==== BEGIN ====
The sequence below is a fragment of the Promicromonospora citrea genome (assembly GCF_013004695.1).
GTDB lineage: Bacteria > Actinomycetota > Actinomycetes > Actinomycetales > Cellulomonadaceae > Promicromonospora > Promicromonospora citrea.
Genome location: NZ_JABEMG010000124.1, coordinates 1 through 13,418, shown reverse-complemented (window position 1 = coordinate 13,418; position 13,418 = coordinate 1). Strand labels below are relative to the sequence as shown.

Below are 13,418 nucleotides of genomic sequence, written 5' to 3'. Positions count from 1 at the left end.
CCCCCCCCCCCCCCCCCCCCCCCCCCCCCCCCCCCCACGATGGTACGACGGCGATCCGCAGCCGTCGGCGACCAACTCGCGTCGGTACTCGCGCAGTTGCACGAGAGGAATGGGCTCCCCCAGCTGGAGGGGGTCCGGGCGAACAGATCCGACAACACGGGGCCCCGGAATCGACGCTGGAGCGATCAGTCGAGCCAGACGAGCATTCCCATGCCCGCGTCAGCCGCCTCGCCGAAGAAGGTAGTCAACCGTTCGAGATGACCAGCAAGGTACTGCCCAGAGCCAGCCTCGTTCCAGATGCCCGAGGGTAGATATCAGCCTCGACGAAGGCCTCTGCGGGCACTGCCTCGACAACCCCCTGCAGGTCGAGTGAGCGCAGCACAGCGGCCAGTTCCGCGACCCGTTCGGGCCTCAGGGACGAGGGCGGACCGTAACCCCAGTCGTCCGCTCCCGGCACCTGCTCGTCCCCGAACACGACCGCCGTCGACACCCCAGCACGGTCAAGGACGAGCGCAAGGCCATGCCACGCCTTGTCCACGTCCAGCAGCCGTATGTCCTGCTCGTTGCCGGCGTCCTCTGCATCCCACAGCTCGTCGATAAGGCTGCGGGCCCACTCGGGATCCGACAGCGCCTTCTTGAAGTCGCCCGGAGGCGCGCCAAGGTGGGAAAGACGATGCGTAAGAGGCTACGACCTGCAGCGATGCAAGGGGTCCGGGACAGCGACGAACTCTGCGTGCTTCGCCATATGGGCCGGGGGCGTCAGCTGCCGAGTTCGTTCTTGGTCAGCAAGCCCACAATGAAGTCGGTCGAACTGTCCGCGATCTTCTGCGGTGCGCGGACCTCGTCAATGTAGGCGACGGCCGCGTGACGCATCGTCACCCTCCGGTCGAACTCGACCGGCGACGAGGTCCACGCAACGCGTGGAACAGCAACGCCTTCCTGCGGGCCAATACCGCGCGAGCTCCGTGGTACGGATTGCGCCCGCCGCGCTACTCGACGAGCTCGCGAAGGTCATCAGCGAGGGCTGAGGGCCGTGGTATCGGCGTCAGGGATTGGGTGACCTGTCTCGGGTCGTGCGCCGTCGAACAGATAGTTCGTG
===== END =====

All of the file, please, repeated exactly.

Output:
The sequence below is a fragment of the Promicromonospora citrea genome (assembly GCF_013004695.1).
GTDB lineage: Bacteria > Actinomycetota > Actinomycetes > Actinomycetales > Cellulomonadaceae > Promicromonospora > Promicromonospora citrea.
Genome location: NZ_JABEMG010000124.1, coordinates 1 through 13,418, shown reverse-complemented (window position 1 = coordinate 13,418; position 13,418 = coordinate 1). Strand labels below are relative to the sequence as shown.

Below are 13,418 nucleotides of genomic sequence, written 5' to 3'. Positions count from 1 at the left end.
CCCCCCCCCCCCCCCCCCCCCCCCCCCCCCCCCCCCACGATGGTACGACGGCGATCCGCAGCCGTCGGCGACCAACTCGCGTCGGTACTCGCGCAGTTGCACGAGAGGAATGGGCTCCCCCAGCTGGAGGGGGTCCGGGCGAACAGATCCGACAACACGGGGCCCCGGAATCGACGCTGGAGCGATCAGTCGAGCCAGACGAGCATTCCCATGCCCGCGTCAGCCGCCTCGCCGAAGAAGGTAGTCAACCGTTCGAGATGACCAGCAAGGTACTGCCCAGAGCCAGCCTCGTTCCAGATGCCCGAGGGTAGATATCAGCCTCGACGAAGGCCTCTGCGGGCACTGCCTCGACAACCCCCTGCAGGTCGAGTGAGCGCAGCACAGCGGCCAGTTCCGCGACCCGTTCGGGCCTCAGGGACGAGGGCGGACCGTAACCCCAGTCGTCCGCTCCCGGCACCTGCTCGTCCCCGAACACGACCGCCGTCGACACCCCAGCACGGTCAAGGACGAGCGCAAGGCCATGCCACGCCTTGTCCACGTCCAGCAGCCGTATGTCCTGCTCGTTGCCGGCGTCCTCTGCATCCCACAGCTCGTCGATAAGGCTGCGGGCCCACTCGGGATCCGACAGCGCCTTCTTGAAGTCGCCCGGAGGCGCGCCAAGGTGGGAAAGACGATGCGTAAGAGGCTACGACCTGCAGCGATGCAAGGGGTCCGGGACAGCGACGAACTCTGCGTGCTTCGCCATATGGGCCGGGGGCGTCAGCTGCCGAGTTCGTTCTTGGTCAGCAAGCCCACAATGAAGTCGGTCGAACTGTCCGCGATCTTCTGCGGTGCGCGGACCTCGTCAATGTAGGCGACGGCCGCGTGACGCATCGTCACCCTCCGGTCGAACTCGACCGGCGACGAGGTCCACGCAACGCGTGGAACAGCAACGCCTTCCTGCGGGCCAATACCGCGCGAGCTCCGTGGTACGGATTGCGCCCGCCGCGCTACTCGACGAGCTCGCGAAGGTCATCAGCGAGGGCTGAGGGCCGTGGTATCGGCGTCAGGGATTGGGTGACCTGTCTCGGGTCGTGCGCCGTCGAACAGATAGTTCGTG